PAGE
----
The crispy Bogota air had the rich aroma of brewing coffee and the lingering spice of a new day full of possibilities.

Scrappy the super bird woke up early feeling refreshed and had a delicious breakfast of leftover grasshopper parts. Being careful not to overeat, he took to the clear sky for his morning exercise and found that the sheer tingle of being alive moved him to fly higher than he ever had before.

“You can do it, Scrappy!” his lower flying friends shouted as he pushed higher and harder than he ever had before. The very clouds seemed to part way for him as he beat his wings with the athletic fury of a champion. Soon, his friends were merely small black dots far below him. He took a deep breath and let out a sigh at how good this morning was turning out, basking in the sun and the wonderment of it all…

Scrappy crashed through the window of my plane.

At 500 MPH, Scrappy never saw it coming and neither did my pilots. All 200 of us passengers felt the sudden decrease in airspeed however as the pilots throttled back just 45 minutes into our flight. I have flown enough to know that something didn’t feel right, so I waited patiently for the impending PA announcement that was sure to come.

I can’t even fathom the sheer trigonometry of it all. The math problem would boggle Einstein. The velocities, the flight paths, the departure times in milliseconds — so many variables that had to line up just perfectly on this fateful day for Scrappy. Somehow, for whatever reason, they did and my flight was officially over.

The pilot announced to a dim murmur of moans that we had “cracked the windshield” but the third (and final) safety pane in his cockpit window was holding well. I felt gravity push me deep into my seat as the plane did a U-turn.

We were going back to Bogota.

When we deplaned, I can understand exactly why the pilots had put the brakes on. The “crack” as the pilot had calmly called it to keep us from getting nervous was actually a completely demolished and caved in cockpit window. With 500-MPH headwinds and a thin safety pane threatening to turn the broken glass into a shrapnel facial for the crew sat up front, I don’t blame them for aborting the mission!

We landed at an alternate runway far from the main terminal with waiting ambulances and firetrucks all around in case the window finished breaking on touchdown and caused us all to have a very bad day.

Under normal circumstances a bonus night in an interesting place like Bogota would have been welcomed. Today, however, I had spent a sleepless night sitting up in the cold Bogota airport waiting to check in for my morning flight. I sat for 12 hours in the dim glow of a closed McDonalds finishing Dorian Gray by Oscar Wilde for the second time and listening to the squeak-thump of arriving passengers landing. I was the only one sitting in the closed food court, but there is no proper waiting area outside of the security check-in in Bogota.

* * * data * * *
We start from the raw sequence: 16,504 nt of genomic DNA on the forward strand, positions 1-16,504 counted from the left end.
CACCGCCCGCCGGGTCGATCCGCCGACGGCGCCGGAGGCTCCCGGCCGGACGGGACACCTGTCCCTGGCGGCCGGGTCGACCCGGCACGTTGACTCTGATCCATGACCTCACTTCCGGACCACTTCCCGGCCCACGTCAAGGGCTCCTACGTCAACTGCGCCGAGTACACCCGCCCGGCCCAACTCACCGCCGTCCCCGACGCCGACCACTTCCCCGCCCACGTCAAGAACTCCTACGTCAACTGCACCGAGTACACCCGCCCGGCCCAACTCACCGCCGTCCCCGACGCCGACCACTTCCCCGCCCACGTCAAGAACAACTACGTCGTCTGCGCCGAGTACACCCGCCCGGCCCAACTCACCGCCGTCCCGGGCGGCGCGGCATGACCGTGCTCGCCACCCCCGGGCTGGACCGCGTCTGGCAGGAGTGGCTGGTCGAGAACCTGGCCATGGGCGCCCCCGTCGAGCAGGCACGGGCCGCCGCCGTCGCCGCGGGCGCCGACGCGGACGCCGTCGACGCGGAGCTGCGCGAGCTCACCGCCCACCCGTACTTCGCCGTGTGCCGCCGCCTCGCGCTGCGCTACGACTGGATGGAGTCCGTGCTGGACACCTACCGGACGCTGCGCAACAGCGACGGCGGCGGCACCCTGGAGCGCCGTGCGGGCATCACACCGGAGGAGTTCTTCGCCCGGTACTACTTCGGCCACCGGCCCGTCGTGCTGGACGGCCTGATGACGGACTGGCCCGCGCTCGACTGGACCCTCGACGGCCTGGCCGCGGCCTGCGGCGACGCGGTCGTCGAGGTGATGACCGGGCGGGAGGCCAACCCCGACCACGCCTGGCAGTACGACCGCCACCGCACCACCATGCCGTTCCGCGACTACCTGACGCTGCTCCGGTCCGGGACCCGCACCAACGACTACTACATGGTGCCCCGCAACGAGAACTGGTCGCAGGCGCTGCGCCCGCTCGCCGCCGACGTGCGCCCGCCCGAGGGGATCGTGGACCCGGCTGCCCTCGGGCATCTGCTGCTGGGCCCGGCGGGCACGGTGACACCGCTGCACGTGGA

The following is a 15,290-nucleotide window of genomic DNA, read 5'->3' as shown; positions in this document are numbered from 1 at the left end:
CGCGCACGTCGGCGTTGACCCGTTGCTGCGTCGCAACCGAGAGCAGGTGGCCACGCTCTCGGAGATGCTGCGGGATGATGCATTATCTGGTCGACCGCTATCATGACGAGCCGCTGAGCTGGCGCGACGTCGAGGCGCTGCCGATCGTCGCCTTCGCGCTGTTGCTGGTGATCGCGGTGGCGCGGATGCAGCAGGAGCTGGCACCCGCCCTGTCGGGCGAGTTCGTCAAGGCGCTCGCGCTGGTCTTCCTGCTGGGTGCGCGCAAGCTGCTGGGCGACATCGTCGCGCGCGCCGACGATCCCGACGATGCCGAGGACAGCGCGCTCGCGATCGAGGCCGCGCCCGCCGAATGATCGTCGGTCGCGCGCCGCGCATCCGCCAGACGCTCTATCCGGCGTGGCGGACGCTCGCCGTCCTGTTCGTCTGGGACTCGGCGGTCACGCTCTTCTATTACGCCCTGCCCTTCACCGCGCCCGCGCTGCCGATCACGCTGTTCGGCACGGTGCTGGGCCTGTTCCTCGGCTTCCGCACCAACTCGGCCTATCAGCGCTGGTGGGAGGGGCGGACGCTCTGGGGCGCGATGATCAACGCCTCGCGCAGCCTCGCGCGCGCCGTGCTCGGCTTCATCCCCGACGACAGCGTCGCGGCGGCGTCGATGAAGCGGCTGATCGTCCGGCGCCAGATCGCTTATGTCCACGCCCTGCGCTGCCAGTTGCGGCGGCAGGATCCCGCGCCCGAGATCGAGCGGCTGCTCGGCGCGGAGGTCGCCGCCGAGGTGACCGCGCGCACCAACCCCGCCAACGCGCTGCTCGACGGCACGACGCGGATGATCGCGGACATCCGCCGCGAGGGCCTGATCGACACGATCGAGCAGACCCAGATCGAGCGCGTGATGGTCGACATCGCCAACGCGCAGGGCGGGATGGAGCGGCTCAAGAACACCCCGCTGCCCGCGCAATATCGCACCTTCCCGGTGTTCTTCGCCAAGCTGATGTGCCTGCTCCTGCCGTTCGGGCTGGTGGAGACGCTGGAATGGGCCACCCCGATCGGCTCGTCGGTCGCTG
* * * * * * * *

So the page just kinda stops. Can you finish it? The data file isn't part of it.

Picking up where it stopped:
I had flown in from Santa Marta the night before, exchanging my 97F degree weather for friendlier people but MUCH colder weather in Bogota. There is just something depressing about wearing jeans and being cold when gritty sand is still clinging to your skin and backpack, but I wasn’t complaining because it was Christmas and I was heading home. Gifts had been purchased, money had been exchanged, and my heart was already sitting at home — waiting for my body to catch up.

Instead of being happy, I found returning to the same airport dreadfully demoralizing. I do have to give Delta credit, however, they handled the situation very well by providing us transportation and a free night in a five-star Crowne Plaza which turned out to be the nicest place I have stayed in years! After hosteling for so many months, this place was posh. Dinner in the exquisite restaurant was included as was a three-minute international call to let family know what was going on.

The room was incredible and with my bag still being checked on the plane, the staff provided toothbrushes, face soap, and everything else a stranded traveler might need. I had to resist the urge to pocket the plush toilet paper in the bathroom as I had been doing for months. South America is a very bad place to be without toilet paper indeed!

They even gave us $100 vouchers for good measure. If they keep treating me like this, I might make it a point to hit more birds when I fly.

On a positive note, they were able to finagle me a new flight straight into Atlanta rather than stopping over in Orlando for the night as previously planned. I owe Scrappy one.

We were up the next morning at 5 a.m. I put my sandy jeans on for a third day in a row and was herded back onto the same plane which now had extra attendants in case we got grumpy and even mechanics flying with us in case something else went wrong. Six hours of in-flight trivia, Bookworm, and two movies (including Tarantino’s awesome Inglorious Bastards!) later I found myself flying over the green horse farms that surround my city.

The approach into Lexington is simply beautiful and always makes me happy. Maybe it’s the thoroughbreds grazing in green fields, the painted fences, or the very welcoming vibe in a manageable airport where I know people. Maybe it’s because I know loved ones are just minutes away…or maybe it’s the fact that I have survived yet another trip without getting stabbed in the face.

I could feel relaxation creep around my shoulders and neck as I slowly came out of survival mode for the first time in months.

After collecting my bags, I borrowed a friendly Indian man’s mobile phone to call for a pickup, and within minutes, I was exchanging hugs and ending the vagabonding year successfully.